Cregger’s film recognizes that safety is far from guaranteed anywhere you go these days. By setting his story in an urban environment that has completely been ignored, Cregger further comments on our immediate perception of anyone who might inhabit the run-down and disabused portions of a decaying American metropolis. In one sequence, the wild story that a character tells the police is dismissed as the product of just another drug addict caught between fixes.

This year has treated audiences to a variety of horror films, many of which skillfully pay homage to the genre. In March, Ti West’s 1970s set, gory and perverse “X” began a good run, and we hit a horror high-watermark with “The Black Phone” in June. The entertaining “Barbarian” helps push the trend forward with a colorful and nasty romp reminiscent of “Don’t Breathe,” but with a hero that viewers can wholeheartedly embrace.

The conceit of contained horror is ideally suited for our Airbnb age. Alex Garland’s “Men,” released in May, gave us a similar situation where a young woman rents a house only to discover that all is not well. Shudder, the streaming platform that dependably delivers horror experiments each month gave viewers the wicked and excellently brief “Glorious” in August. That gloriously goofy movie trapped a troubled man in an interstate rest area bathroom. He tries to escape the clutches of a mysterious and sarcastic entity (voiced perfectly by J.K. Simmons) that converses with him through a hole in a bathroom stall.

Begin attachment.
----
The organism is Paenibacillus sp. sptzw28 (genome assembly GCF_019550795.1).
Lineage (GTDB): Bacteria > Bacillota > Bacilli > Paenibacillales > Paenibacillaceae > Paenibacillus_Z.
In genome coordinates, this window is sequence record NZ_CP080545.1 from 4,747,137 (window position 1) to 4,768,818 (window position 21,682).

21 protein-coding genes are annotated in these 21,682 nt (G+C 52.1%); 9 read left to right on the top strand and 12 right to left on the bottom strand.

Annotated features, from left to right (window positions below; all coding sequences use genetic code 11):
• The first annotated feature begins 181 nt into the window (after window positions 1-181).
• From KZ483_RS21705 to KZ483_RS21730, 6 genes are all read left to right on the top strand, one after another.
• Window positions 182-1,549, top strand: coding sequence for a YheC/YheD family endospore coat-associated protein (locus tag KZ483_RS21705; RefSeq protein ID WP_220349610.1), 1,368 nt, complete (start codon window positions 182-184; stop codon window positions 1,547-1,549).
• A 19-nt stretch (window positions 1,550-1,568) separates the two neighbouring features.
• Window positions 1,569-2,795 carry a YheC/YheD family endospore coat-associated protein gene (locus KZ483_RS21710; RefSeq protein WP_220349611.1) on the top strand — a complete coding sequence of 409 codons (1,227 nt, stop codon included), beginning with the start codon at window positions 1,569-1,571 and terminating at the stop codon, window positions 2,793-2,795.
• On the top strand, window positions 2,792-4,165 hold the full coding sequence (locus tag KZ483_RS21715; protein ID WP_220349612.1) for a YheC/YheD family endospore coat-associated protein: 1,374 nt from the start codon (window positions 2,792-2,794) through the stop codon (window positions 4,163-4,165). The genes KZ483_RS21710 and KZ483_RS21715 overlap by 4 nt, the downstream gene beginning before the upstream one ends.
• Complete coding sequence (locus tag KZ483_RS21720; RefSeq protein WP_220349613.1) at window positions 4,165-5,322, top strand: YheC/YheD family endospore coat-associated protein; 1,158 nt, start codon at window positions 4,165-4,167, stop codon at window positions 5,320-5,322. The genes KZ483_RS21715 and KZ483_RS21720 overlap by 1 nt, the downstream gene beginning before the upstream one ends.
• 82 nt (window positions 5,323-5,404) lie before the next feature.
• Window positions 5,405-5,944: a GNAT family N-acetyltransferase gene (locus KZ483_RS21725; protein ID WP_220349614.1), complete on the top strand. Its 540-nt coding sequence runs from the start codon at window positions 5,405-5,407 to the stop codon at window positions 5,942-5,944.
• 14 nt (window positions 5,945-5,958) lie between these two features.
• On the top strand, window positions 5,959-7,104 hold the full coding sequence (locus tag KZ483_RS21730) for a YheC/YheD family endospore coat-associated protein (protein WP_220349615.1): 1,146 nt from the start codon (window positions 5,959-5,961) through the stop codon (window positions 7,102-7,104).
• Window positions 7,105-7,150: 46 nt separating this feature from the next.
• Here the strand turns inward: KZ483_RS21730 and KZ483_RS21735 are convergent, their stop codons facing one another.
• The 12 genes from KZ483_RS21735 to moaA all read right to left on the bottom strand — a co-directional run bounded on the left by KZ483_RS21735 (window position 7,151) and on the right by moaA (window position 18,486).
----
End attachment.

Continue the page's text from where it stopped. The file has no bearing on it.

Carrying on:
With “Barbarian,” Cregger places his story in the present, but one extended flashback sequence is particularly artful. By reaching into America’s past, Cregger gives us a satisfying, if also over-the-top ridiculous, backstory explaining the tragedy unfolding in 2022. And the bright, saturated colors of the flashback make a great contrast with the present-day storyline. The juxtaposition helps boost Cregger’s entire production in an unexpected way.

Performances are uniformly solid, with Campbell giving us a relatable hero. Long, whose history in horror dates back to 2001’s “Jeepers Creepers,” is terrific as a possibly slimy actor who may or may not be responsible for wrongdoing. Long is a performer who is not averse to looking bad on screen, and his AJ easily ranks as one of his most memorable and undesirable creations.

Skarsgârd, who will be seen playing the title character in “The Crow” reboot, exudes boyish discomfort that is both off-putting and strangely inviting. Cregger has said that the inspiration for Keith was Anthony Perkins's portrayal of Norman Bates in Alfred Hitchcock’s classic “Psycho.” Skarsgârd cleverly weaves elements of Perkins/Bates into the gangly and oddly uncomfortable Keith. It’s an unsettling performance that helps Cregger get crazier as his narrative progresses.

“Barbarian” has its fair share of effective jump scares, but the movie’s humor proves to be both unexpected and surprising. Cregger’s background is in comedy, and he subtly works in laughs that break up the tension. The excellently timed comedic aspects help us accept the foolish choices made by his characters.

Another splendid example of the undying success of horror cinema, the macabre “Barbarian” will hit the spot for genre fans while also providing a subtle commentary on transient lifestyles.